These plates are issued for temporary registrations – such as when purchasing a used vehicle or registering temporarily in order to have it inspected for permanent registration. Camp. Trailer, Camper, Commercial and Motorcycle are the types presently available for purchase. Combination and Commercial Trailer used to be issued as well.
Temporary Dealer and Repair plates are also issued, usually when a permanent plate has been lost.
These plates have holes punched in them for attachment in the same manner as a regular plate, however they often appear taped inside the rear windshield of the vehicle.
These plates are now valid for a period of 10 days.
Up until the early 1980s there were also metal temporary plates of similar design to regular Commercial, Dealer, Repair, etc. plates, with a ‘T’ suffix. These were typically used for vehicles whose plates were lost.
“In-Transit” plates of a similar design are issued, for purchases of a vehicle in Connecticut by an out-of-state owner.
Click the photo to see this type in use.
1988 Temporary Camp Trailer
Interesting that this plate doesn’t have the “Temp.” legend on it
1990 Temporary Camp Trailer
These plates used the “Z” series.
1992 Temporary Camp Trailer
1999 Temporary Camp Trailer
The “Temp” legend was eventually added.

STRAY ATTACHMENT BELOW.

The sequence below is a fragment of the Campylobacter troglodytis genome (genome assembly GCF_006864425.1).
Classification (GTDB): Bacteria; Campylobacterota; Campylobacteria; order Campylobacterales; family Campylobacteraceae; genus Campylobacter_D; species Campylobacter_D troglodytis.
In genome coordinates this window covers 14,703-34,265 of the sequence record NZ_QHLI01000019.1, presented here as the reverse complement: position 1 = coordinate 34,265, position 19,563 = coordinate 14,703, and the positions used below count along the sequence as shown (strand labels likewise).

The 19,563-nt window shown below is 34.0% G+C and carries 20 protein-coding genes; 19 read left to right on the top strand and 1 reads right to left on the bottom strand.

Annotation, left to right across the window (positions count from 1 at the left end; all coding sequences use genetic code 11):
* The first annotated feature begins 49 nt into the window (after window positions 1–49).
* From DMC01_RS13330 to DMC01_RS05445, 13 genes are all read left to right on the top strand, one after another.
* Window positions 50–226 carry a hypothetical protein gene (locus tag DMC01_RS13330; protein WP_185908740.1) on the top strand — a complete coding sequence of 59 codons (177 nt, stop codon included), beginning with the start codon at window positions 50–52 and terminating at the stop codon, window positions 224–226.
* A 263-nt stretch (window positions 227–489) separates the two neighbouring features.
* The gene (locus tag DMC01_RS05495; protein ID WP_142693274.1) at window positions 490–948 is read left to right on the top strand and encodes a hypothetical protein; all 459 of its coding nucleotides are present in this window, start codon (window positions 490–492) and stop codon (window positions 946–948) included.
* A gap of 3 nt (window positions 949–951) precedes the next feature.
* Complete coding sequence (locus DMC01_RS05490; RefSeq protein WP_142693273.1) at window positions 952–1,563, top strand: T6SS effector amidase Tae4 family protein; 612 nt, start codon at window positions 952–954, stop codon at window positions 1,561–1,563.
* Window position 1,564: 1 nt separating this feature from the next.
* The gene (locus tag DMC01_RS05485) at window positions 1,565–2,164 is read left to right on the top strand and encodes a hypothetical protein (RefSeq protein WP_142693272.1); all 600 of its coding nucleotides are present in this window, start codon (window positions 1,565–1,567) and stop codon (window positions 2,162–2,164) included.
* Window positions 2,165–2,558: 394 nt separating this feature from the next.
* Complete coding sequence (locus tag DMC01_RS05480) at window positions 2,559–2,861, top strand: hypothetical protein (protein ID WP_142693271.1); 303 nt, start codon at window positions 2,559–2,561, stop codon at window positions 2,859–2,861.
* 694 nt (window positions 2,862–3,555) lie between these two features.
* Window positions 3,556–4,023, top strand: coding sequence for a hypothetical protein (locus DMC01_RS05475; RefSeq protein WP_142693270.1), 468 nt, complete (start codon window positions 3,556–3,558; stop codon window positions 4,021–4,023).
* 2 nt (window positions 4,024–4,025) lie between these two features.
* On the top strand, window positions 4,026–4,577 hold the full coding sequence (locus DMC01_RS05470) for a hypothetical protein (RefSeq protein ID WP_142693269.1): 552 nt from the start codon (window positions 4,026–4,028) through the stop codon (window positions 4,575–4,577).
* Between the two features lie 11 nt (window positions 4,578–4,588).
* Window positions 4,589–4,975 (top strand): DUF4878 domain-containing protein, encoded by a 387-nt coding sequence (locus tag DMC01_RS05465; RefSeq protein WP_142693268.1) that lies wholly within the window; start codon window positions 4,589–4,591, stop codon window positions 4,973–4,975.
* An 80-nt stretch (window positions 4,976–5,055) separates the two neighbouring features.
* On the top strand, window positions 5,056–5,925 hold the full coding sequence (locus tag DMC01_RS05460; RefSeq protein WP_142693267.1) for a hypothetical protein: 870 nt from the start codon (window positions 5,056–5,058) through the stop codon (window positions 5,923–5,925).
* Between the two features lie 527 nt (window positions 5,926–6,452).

1972 Temp. Combination
1979 Temp. Combination
1989 Temp. Combination
1963 Temp. Commercial
1965 Temp. Commercial
1967 Temp. Commercial
From a 1941 Pickup truck
1969 Temp. Commercial
1981 Temporary Commercial. Like temporary passenger plates at this time, the caption was reversed from ‘Temp. Comm.’ to ‘Comm. Temp.’ for a short while.
1984 Temp. Commercial
1986 Temp. Commercial
1987 Temp. Commercial
In 1987 the letter was bumped over and became full-sized.
1988 Temp. Commercial
1990 Temp. Commercial
The “computerized” design came out in 1988.
1992 Temp. Commercial
1993 Temp. Commercial
1995 Temp. Commercial
1997 Temp. Commercial
2013 Temp. Commercial
The barcode is a decal with the plate number on it. This plate was on a 1953 Dodge M-37.
1989 Temp. Dealer
The date is washed out; probably from the late 1990s/early 2000s
2012 Temp. Used Dealer
1978 Temp. Motorcycle
1979 Temp. Motorcycle
1983 Temp. Motorcycle
1997 Temp. Motorcycle
1998 Temp. Motorcycle
1998 Temp. Motorcycle
A higher number, in the newer style, but expiring about a month earlier than the plate shown to the left.
1966 Temp. Trailer
1967 Temp. Trailer
1984 Temp. Commercial Trailer
It is odd to see this full legend – to distinguish it from Temp. Camp. Trailer?